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The USA is simultaneously the most powerful nation and also the most fearful. (Compare, for example, the US response and the Canadian response to the Syrian refugees. The US is too frightened to accept people who need help; Canada offers them a warm welcome.) In the Atlantic James Fallows points out two excellent articles on the situation we find ourselves in:

I found these two articles worth reading, about the current political mood.

1) “Inside the GOP: Report on focus groups with Evangelical, Tea Party, and moderate Republicans.” This report in PDF, from Stan Greenburg, James Carville, and Erica Seifert for Democracy Corps, is two years old but seems very fresh. It is about the “we’re losing our country!” sentiment that is now buoying the Trump movement, and about related cleavages within the GOP. Obviously it comes from Democratic consultants, but I found it very clarifying as reportage. Thanks to Rich Yeselson for the lead. Here’s a word cloud from the report that sums up its findings from Tea Party and other conservative focus groups:

Word cloud

2) “Obama’s Address: The Truth But Not the Whole Truth,” by Robert E. Hunter.  Over the years I’ve often pointed to Hunter’s analyses for their common-sense and sophisticated appraisal of long-term U.S. interests. This one parallels the discussion in our Chickenhawk Thread about the tensions between the logic of President Obama’s recent anti-ISIS speech — which I found compelling, and with which Hunter also agrees — and the political / media response for a more emotional response to the latest terrorist attacks.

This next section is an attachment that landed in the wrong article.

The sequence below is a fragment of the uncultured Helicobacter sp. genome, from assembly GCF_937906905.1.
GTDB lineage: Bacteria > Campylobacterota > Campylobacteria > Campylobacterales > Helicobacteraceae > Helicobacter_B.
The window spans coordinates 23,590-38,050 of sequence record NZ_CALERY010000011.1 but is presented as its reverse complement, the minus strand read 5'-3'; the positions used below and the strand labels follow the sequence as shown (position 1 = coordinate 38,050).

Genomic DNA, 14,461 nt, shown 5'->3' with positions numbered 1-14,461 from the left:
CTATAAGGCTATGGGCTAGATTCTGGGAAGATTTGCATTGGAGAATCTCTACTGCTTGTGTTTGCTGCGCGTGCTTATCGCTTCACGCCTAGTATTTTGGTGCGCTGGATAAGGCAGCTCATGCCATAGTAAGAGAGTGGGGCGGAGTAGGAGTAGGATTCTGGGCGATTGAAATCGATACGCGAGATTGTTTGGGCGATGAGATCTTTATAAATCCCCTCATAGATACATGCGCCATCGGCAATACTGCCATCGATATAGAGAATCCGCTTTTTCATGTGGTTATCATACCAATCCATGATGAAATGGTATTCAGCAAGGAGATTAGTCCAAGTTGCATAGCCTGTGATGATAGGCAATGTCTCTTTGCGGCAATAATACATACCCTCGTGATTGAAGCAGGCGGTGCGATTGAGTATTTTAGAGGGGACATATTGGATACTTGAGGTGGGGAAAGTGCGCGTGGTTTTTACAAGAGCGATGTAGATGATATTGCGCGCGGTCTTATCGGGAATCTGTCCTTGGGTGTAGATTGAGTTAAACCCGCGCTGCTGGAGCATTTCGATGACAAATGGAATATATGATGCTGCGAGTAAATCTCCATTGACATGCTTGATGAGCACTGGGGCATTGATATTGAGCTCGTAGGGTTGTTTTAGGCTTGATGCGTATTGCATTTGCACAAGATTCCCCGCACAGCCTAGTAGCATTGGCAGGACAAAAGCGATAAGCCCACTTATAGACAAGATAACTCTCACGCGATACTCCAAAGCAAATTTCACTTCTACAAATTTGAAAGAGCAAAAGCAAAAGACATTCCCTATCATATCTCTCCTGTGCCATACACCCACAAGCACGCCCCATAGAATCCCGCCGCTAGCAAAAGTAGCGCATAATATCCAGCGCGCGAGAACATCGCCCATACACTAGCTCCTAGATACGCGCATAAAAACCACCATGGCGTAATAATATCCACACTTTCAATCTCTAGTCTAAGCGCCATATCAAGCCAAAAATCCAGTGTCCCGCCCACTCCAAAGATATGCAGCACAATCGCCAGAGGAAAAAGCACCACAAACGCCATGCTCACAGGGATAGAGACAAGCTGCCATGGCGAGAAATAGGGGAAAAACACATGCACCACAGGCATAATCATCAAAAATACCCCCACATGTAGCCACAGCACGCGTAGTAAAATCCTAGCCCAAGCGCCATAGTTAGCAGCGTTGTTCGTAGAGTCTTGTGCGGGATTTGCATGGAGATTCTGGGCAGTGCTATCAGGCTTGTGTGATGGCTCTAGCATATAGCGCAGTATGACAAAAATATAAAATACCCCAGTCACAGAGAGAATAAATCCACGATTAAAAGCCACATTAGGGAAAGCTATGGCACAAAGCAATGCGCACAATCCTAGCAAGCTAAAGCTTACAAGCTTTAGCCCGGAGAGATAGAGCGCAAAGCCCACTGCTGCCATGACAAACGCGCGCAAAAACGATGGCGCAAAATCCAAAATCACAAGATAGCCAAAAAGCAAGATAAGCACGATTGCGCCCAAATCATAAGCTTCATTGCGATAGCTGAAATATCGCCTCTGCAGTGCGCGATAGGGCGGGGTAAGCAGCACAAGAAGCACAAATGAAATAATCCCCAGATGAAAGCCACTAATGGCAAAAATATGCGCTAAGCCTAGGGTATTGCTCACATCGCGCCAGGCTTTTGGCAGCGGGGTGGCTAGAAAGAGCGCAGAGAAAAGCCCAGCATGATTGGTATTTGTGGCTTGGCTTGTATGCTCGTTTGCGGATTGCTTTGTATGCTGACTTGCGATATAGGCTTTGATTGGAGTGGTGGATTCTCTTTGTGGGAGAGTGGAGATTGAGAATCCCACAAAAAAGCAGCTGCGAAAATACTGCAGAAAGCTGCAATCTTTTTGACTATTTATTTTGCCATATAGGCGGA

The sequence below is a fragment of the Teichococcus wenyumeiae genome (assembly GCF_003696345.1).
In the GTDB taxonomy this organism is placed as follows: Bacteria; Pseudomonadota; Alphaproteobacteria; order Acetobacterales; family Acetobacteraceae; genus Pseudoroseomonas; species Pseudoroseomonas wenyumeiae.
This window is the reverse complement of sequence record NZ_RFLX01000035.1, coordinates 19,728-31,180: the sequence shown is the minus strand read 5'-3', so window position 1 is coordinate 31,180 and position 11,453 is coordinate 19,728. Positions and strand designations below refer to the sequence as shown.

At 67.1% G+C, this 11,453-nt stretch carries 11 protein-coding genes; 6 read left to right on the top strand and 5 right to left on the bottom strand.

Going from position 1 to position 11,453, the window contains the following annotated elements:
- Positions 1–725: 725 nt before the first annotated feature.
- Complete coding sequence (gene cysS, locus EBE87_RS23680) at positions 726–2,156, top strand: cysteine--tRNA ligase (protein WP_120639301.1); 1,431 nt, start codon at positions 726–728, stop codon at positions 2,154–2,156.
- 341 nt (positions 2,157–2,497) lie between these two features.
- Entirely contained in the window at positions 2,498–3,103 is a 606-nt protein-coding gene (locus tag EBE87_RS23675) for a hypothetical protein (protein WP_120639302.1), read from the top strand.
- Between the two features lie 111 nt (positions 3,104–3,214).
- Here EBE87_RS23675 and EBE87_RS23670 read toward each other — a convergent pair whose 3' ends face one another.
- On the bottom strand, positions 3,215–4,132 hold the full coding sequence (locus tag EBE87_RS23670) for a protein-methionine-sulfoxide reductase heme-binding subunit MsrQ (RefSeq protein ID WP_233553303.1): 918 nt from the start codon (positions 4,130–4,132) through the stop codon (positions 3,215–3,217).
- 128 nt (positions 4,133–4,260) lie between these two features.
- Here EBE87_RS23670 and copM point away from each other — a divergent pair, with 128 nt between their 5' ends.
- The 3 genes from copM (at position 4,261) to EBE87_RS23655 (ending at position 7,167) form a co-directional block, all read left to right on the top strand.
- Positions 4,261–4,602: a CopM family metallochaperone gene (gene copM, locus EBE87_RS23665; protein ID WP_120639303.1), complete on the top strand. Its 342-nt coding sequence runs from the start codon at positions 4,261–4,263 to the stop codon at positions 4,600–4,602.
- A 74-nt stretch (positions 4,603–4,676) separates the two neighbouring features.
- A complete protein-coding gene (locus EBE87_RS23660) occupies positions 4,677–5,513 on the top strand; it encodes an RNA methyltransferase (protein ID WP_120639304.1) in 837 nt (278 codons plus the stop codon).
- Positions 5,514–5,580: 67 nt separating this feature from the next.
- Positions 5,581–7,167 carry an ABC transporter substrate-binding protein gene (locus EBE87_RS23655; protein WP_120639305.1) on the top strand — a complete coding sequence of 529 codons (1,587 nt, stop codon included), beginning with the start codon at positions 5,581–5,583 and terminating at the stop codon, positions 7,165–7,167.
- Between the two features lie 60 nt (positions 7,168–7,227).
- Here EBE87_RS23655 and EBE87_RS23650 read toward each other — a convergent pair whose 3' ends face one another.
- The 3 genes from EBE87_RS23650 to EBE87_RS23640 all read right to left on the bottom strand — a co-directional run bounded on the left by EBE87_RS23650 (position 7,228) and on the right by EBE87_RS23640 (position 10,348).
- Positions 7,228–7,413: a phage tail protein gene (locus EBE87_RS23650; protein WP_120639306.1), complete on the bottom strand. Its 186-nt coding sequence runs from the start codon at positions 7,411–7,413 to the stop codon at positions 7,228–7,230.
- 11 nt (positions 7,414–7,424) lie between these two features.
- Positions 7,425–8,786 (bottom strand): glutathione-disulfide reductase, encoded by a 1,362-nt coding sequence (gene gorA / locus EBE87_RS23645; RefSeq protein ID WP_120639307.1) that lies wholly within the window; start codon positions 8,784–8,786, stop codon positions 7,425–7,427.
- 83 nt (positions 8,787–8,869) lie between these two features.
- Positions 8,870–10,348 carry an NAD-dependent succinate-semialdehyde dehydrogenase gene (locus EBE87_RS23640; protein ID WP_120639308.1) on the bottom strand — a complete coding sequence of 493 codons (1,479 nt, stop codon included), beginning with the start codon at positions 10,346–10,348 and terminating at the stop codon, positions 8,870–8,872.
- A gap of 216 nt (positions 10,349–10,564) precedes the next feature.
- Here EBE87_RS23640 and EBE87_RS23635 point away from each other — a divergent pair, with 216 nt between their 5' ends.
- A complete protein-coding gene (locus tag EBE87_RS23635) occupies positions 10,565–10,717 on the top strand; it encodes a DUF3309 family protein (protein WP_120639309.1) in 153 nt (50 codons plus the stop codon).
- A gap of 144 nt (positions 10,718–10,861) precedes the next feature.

The whole piece is worth reading, but here is a sample: . . .

Continue reading.

Written by Leisureguy

12 December 2015 at 9:24 am

#102 and QED’s new shaving soap (with The Copper Hat’s wonderful brush)

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SOTD 12 Dec 2015

An extremely nice shave today. The Copper Hat shaving brush I like more and more. As I’ve previously noted, the handle is molded of Delrin®, a dense, tough plastic often used to make gears. had an excellent of extremely good glycerin-based shaving soaps, but their soapmaker retired and for a while they had no soaps. The soaps are back, using the sort of formulation more popular nowadays. This one, for example, is made of

shea butter, kokum butter, palm oil, avocado oil, coconut oil, apricot kernel oil, jojoba oil, vegetable glycerin, and clay, combined with an exhilarating refreshing blend of spearmint, orange, and lavender essential oils (that not only provide a subtle delightful scent but are purported to be antiseptic, anti-inflammatory, and toning). The formula is cruelty-free (neither made from, nor tested on, animals) and vegan.

The fragrance is wonderful—an excellent combination, as it turns out—and the soap made a fine lather, though I will note that it is an exceptionally thirsty soap, perhaps because of the clay. I had to add a fair amount of water, a driblet at a time, as I loaded the soap.

One novice mistake: the label is not waterproof, so the printing will be gone after a few more shaves. Other soapmakers have run into this, but they eventually bite the bullet and get waterproof labels.

The shave with the #102 was its usual excellent self. The comfort level of this razor is quite high, so it almost feels as though you’re shaving without a blade, but then after the second pass you discover that your face is already BBS in large areas. AFter the third pass, ATG, the result for me using the #102 is almost always a perfect BBS result, with no nicks and no burn. So it was today as well.

A good splash of Stetson Classic aftershave, and the weekend is launched. I note that has not yet run out of the #102. (And note you can buy just the head, for $45.)

Written by Leisureguy

12 December 2015 at 9:16 am

Posted in Shaving